The clinical and laboratory findings in 12 patients (ages 3-18 yrs) with Lyme meningitis (LM) were compared with 10 (ages 2-15) diagnosed with viral meningitis (VM), in a retrospective analysis of records of children admitted to Alfred I duPont Hospital for Children, Wilmington, DE, between 1990 and 1996. A diagnosis of LM required a CSF pleocytosis with positive Lyme serology and/or erythema migrans. VM cases had a CSF pleocytosis and a positive viral culture. Erythema migrans (58%), papilledema (25%), facial weakness (33%), cranial neuropathy (42%), and history of tick bite (25%) were characteristics of LM and were absent in the VM cases. Headache, neck pain, and malaise were present in both groups, but symptoms persisted longer in the LM cases. Temperature at onset was significantly lower in LM cf VM cases (36C cf 38C). CSF pleocytosis was lower in LM than in VM cases (mean values, 80 cf 301 per mm3), but the percentage of mononuclear cells was higher (91 cf 56). CSF glucose was significantly lower in LM than in VM (mean, 54 cf 63 mg/dL), but protein elevations were not significantly different (52 cf 43). Clinical and laboratory findings should permit early differentiation of LM from VM. [1]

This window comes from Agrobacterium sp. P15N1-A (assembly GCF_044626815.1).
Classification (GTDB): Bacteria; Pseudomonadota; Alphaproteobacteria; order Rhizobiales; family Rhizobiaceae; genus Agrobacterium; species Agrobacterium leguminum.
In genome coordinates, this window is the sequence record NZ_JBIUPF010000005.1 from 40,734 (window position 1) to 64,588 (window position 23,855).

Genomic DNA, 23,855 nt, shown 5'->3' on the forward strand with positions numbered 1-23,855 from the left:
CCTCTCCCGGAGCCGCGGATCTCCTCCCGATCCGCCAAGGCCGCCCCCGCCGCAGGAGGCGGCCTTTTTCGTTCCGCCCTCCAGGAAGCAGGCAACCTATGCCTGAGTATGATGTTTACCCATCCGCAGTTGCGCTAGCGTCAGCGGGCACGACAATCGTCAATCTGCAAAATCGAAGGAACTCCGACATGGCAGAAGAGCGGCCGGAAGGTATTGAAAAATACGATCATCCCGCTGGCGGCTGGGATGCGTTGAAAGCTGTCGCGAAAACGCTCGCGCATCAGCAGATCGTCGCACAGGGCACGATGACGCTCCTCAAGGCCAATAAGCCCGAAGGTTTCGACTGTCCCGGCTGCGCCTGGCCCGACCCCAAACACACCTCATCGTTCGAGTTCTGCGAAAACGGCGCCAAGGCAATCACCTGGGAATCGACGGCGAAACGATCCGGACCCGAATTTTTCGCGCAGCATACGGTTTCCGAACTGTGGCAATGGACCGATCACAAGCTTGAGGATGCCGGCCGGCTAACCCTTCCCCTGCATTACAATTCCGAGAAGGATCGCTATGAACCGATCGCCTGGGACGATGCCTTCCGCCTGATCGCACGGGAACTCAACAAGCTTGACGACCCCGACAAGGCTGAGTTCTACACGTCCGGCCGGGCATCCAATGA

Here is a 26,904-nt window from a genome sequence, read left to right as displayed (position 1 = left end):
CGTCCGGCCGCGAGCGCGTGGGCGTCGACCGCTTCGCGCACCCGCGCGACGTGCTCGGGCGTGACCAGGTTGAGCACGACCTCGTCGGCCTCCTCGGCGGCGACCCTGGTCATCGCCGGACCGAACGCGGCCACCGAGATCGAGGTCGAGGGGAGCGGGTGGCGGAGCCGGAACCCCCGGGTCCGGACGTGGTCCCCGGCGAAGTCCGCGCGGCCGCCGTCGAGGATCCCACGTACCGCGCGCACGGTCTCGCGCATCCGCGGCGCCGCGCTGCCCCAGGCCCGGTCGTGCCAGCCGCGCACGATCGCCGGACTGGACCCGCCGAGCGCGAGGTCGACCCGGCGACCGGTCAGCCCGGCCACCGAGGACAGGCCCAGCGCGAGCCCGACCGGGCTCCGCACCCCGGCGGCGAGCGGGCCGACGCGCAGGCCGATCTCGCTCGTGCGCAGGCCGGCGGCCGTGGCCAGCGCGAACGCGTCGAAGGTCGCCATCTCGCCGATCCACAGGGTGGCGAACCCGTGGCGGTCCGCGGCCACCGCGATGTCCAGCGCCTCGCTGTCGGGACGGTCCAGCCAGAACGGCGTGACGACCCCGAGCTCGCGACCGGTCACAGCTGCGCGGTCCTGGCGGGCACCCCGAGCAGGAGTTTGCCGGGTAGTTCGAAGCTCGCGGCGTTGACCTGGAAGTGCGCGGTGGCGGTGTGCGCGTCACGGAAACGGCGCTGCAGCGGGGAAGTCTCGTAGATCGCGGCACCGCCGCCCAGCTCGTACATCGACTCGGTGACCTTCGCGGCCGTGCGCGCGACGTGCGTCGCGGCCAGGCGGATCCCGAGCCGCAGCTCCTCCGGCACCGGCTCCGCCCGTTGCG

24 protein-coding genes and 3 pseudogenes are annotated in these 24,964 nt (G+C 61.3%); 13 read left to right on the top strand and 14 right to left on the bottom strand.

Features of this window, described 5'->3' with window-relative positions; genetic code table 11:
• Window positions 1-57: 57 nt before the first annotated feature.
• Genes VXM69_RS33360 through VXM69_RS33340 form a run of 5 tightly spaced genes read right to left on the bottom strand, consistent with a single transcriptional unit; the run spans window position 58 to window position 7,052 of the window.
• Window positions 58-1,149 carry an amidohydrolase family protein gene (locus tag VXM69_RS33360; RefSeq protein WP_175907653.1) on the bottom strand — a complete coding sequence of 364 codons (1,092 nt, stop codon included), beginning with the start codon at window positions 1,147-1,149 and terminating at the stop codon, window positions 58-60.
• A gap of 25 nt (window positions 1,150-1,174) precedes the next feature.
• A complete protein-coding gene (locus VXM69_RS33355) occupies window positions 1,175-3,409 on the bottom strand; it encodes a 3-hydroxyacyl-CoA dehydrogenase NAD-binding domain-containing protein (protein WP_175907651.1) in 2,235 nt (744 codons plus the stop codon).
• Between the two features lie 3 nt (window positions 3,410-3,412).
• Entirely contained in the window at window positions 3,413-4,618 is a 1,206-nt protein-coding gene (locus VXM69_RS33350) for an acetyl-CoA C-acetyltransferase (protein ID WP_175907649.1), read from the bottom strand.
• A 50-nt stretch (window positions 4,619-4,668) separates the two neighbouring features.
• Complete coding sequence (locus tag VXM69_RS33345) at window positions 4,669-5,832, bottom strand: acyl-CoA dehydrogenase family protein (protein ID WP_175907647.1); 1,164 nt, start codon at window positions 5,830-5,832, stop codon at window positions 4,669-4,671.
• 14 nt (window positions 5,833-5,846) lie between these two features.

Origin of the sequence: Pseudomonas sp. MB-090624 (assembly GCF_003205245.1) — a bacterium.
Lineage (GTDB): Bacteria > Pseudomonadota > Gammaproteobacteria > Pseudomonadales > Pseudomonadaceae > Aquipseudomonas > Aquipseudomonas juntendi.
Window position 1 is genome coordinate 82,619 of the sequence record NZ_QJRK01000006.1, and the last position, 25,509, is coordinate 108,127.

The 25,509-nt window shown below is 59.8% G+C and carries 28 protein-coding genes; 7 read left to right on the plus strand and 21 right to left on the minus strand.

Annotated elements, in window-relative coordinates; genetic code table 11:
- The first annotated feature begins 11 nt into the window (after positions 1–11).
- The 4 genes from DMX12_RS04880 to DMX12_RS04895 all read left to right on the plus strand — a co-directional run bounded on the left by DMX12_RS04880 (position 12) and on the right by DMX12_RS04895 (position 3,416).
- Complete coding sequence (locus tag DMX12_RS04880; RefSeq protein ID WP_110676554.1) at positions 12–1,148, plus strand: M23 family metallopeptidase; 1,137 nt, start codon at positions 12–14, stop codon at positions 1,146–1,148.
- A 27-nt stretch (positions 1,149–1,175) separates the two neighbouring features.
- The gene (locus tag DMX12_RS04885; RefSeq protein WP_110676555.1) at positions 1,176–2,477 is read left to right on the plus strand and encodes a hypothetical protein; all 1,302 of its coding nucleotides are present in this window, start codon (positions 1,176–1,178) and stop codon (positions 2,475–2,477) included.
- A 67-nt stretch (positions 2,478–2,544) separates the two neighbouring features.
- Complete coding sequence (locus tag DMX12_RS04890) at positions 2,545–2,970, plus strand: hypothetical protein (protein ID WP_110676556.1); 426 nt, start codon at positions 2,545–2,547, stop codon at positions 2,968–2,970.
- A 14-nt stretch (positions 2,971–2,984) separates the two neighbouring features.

COMMENT. The pathognomonic erythema migrans (EM) is present in more than half the cases of Lyme meningitis (LM) in children, and allows early diagnosis before completion of serology antibody testing for B burgdorferi. In patients presenting with aseptic meningitis without EM, characteristic criteria for LM include facial palsy and papilledema. Although early initiation of parenteral antibiotic therapy is advocated, the clinical diagnosis of LM should be corroborated by antibody and/or polymerase chain reaction testing.